The Confessions and Polemics of Esmeralda “The Red” Chang

Excerpts from the writings of Esmeralda Chang from her forthcoming book Tracking the Feral Hog: The Confessions and Polemics of Esmeralda Chang.

On American Democracy

In American political discourse we frequently hear the term “our democracy.” For example, the Russiagaters are fond of this term. The term grates. The sound of the utterance “our democracy” is not as bad as the sound of fingernails scratching a chalkboard, but it’s reminiscent.

It’s been said that a great advantage of democracy is that there will be no wars under it. Since the people have no desire for war they will not vote for it. The people do not have the motive the dictator or king or queen has to start war for self enrichment. But the United States has started more wars than any other country. What is to account for this? Is the United States really not a democracy, or are the people more warlike than has previously been thought?

Twenty years ago I predicted a presidential race between Donald Trump and Michael Bloomberg. How can that be you ask, since twenty years ago it was unimaginable that either of these men would be a presidential candidate. I predicted it metaphorically. I said that lesser-of-two-evils voting would someday lead to its advocates saying, “You better vote for Mussolini or else Hitler is going to win.”  Lesser-of-two-evils voting allows the Democratic Party to move to the right. And the Democratic Party’s move to the right allows the Republican Party to move even further to the right. Had the fearful leftists formed a strong third party twenty years ago we would not be in the predicament we are today.

Some leftists, the cynical faction of the left-wing movement, have a different description of lesser-of-two-evils voting. They make the radical claim that lesser-of-two-evils voting is actually a corporatist strategy for maintaining power. They start with the premise that lesser-of-two-evils voting allows both parties to move to the right.  Then they conclude that this allows the Democratic Party to simultaneously: (1) counter its constituents’ interests and, (2) garner its constituents’ support in a way that supports corporatist interests. Here’s the evidence.

Joseph Biden won the most elections in the 2020 presidential primary election. In every, or almost every, state the exit polls showed a majority of the voters favored the creation of the single-payer health care system advocated by Biden’s opponent, Bernie Sanders. But Biden had openly and honestly stated that he opposed a single-payer system. And yet the voters who supported Sanders’ policy voted for Biden because they thought that Biden would have the best chance of defeating President Trump in the general election. So by instilling fear of the greater evil, the ruling corporate elites are able to scare the people into voting for the other candidate committed to preserving corporate power. In the end the corporatists are guaranteed the health industry stays in the hand of private insurance companies against the wishes of the majority of the voters.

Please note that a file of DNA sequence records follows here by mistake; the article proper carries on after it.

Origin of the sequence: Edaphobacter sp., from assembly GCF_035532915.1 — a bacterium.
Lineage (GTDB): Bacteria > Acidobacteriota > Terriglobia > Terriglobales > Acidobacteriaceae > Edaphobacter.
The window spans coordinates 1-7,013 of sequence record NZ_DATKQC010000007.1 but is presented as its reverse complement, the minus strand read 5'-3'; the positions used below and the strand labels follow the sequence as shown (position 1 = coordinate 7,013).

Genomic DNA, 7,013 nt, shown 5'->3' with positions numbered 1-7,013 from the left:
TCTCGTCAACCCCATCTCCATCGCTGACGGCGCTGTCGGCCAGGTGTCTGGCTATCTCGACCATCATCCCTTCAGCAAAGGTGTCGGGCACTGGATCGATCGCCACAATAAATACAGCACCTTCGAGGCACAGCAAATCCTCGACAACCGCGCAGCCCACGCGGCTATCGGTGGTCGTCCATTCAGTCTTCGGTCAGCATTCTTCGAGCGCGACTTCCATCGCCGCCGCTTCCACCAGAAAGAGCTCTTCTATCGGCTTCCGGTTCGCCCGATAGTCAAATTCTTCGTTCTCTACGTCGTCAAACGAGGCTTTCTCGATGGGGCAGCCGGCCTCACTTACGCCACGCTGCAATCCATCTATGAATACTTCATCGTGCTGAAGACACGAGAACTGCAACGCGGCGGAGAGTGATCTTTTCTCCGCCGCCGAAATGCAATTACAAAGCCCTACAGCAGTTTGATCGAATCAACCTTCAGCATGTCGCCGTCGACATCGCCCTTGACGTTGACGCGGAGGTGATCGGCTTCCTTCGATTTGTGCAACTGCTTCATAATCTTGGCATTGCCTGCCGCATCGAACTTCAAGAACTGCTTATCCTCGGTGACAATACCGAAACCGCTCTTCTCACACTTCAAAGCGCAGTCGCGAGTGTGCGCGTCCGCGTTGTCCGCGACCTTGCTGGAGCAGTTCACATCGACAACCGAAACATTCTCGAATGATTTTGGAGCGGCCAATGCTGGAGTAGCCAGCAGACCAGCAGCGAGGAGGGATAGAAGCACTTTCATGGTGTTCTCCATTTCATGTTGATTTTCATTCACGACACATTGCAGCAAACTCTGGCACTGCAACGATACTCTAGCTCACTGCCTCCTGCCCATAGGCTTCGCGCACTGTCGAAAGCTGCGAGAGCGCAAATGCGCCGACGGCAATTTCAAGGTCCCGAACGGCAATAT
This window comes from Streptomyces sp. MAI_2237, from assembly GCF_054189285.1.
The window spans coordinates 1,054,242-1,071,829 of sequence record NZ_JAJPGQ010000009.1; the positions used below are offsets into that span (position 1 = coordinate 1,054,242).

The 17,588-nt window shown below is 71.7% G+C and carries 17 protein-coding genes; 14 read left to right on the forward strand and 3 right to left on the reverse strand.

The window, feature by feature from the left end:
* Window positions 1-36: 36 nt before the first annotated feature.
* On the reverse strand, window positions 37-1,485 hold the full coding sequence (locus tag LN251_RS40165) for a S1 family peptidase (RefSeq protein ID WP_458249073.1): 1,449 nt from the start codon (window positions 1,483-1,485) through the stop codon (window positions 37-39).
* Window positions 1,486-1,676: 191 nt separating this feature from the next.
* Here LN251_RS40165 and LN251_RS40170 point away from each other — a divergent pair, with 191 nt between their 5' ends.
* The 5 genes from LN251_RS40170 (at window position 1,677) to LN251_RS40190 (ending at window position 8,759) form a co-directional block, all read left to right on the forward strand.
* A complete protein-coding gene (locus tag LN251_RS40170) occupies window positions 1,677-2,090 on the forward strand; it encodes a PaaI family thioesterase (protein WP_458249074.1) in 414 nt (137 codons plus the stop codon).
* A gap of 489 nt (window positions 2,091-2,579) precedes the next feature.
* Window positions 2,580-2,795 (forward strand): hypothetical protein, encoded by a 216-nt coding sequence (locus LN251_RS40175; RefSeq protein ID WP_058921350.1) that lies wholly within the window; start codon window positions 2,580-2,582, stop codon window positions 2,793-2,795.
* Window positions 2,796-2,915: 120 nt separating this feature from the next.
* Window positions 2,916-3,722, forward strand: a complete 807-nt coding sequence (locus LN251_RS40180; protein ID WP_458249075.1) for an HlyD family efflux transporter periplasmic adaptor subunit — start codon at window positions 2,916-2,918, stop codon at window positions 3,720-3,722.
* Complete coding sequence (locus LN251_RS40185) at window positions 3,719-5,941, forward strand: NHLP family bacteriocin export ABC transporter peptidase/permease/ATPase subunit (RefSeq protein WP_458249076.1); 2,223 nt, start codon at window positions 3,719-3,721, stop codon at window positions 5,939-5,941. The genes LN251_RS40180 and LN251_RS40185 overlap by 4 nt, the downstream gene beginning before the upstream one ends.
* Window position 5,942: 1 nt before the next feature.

Can such a cynical theory be correct? The answer to this question is beyond the expertise of a retired engineer, not to mention the fact that with the shelter-in-place order all the libraries around here are closed. Plus the big research library in this area is across the bay, and I can never find a place to park in Berkeley. And BART doesn’t run to Marin County. Perhaps answering this question is a job for a Marxist intellectual. I’m not gonna fool with it. I’m just telling you what I heard.

I say that the party that fails to advocate for ranked-choice voting has forfeited its right to complain about a third party being a spoiler. But some will object. The cynics on the left will say that, with my use of the word “forfeited,” the claim is too strong. The cynics will say that the Democratic Party, for example, doesn’t forfeit anything but rather depends on spoiler campaigns. The spoilers are fodder for the blamers. Another American characteristic shared by both Democrats and Republicans is failing to take responsibility for their own actions by blaming others. And so the left-wing cynic says that the Democrats need the Green Party, Russia, and whatever else to blame for its losses.

On American Capitalism

How can there be self-rule in a country whose economy is based on consumer capitalism? Since the people are brainwashed by advertising to buy so many products of questionable value, how do they engage in critical thinking in the political realm? Does the consumer who in the afternoon impulsively buys products as she checks out of the supermarket, then engage in critical thinking when watching the news in the evening?  Or in a presidential campaign do people suddenly and radically switch into critical thinking mode?  Or did Michael Bloomberg’s rise in the polls show that even in the political realm a candidate is just another commodity to sell?

You don’t need a Marxist intellectual to tell which way the wind blows.  The oligarchic nature of the United States and the dominance of the capitalist elites is so transparent that anyone with an open mind can see it.